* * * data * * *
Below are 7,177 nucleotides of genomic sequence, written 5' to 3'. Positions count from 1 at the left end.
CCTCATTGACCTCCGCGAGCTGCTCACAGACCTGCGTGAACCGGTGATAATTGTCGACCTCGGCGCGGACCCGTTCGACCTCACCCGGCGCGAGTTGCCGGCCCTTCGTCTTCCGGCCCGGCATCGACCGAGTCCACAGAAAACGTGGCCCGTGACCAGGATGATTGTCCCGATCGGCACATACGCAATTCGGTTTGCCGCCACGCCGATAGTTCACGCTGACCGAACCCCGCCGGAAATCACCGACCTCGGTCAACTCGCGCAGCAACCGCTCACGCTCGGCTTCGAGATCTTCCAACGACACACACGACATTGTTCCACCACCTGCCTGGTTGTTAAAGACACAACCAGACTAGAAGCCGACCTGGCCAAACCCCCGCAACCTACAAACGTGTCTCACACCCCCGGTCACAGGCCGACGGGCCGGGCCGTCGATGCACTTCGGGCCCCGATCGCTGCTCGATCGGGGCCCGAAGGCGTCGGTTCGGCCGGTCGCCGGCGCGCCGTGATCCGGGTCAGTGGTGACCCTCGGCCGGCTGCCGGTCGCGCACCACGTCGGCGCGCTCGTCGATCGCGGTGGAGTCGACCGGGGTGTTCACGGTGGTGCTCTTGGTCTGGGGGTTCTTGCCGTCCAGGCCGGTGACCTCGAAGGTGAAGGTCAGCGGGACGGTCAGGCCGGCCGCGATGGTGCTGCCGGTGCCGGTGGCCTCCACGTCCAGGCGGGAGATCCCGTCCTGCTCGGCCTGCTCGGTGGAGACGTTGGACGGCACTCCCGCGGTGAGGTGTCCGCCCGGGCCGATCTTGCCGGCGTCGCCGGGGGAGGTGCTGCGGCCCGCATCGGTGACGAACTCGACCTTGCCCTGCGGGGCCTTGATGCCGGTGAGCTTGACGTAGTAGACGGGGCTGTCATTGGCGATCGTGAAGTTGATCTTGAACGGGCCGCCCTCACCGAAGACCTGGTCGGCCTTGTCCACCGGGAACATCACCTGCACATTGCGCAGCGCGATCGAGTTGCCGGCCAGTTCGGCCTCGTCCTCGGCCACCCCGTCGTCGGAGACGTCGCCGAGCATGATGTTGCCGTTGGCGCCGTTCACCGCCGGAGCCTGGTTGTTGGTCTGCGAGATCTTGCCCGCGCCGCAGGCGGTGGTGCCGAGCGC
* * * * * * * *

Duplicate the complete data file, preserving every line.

Below are 7,177 nucleotides of genomic sequence, written 5' to 3'. Positions count from 1 at the left end.
CCTCATTGACCTCCGCGAGCTGCTCACAGACCTGCGTGAACCGGTGATAATTGTCGACCTCGGCGCGGACCCGTTCGACCTCACCCGGCGCGAGTTGCCGGCCCTTCGTCTTCCGGCCCGGCATCGACCGAGTCCACAGAAAACGTGGCCCGTGACCAGGATGATTGTCCCGATCGGCACATACGCAATTCGGTTTGCCGCCACGCCGATAGTTCACGCTGACCGAACCCCGCCGGAAATCACCGACCTCGGTCAACTCGCGCAGCAACCGCTCACGCTCGGCTTCGAGATCTTCCAACGACACACACGACATTGTTCCACCACCTGCCTGGTTGTTAAAGACACAACCAGACTAGAAGCCGACCTGGCCAAACCCCCGCAACCTACAAACGTGTCTCACACCCCCGGTCACAGGCCGACGGGCCGGGCCGTCGATGCACTTCGGGCCCCGATCGCTGCTCGATCGGGGCCCGAAGGCGTCGGTTCGGCCGGTCGCCGGCGCGCCGTGATCCGGGTCAGTGGTGACCCTCGGCCGGCTGCCGGTCGCGCACCACGTCGGCGCGCTCGTCGATCGCGGTGGAGTCGACCGGGGTGTTCACGGTGGTGCTCTTGGTCTGGGGGTTCTTGCCGTCCAGGCCGGTGACCTCGAAGGTGAAGGTCAGCGGGACGGTCAGGCCGGCCGCGATGGTGCTGCCGGTGCCGGTGGCCTCCACGTCCAGGCGGGAGATCCCGTCCTGCTCGGCCTGCTCGGTGGAGACGTTGGACGGCACTCCCGCGGTGAGGTGTCCGCCCGGGCCGATCTTGCCGGCGTCGCCGGGGGAGGTGCTGCGGCCCGCATCGGTGACGAACTCGACCTTGCCCTGCGGGGCCTTGATGCCGGTGAGCTTGACGTAGTAGACGGGGCTGTCATTGGCGATCGTGAAGTTGATCTTGAACGGGCCGCCCTCACCGAAGACCTGGTCGGCCTTGTCCACCGGGAACATCACCTGCACATTGCGCAGCGCGATCGAGTTGCCGGCCAGTTCGGCCTCGTCCTCGGCCACCCCGTCGTCGGAGACGTCGCCGAGCATGATGTTGCCGTTGGCGCCGTTCACCGCCGGAGCCTGGTTGTTGGTCTGCGAGATCTTGCCCGCGCCGCAGGCGGTGGTGCCGAGCGC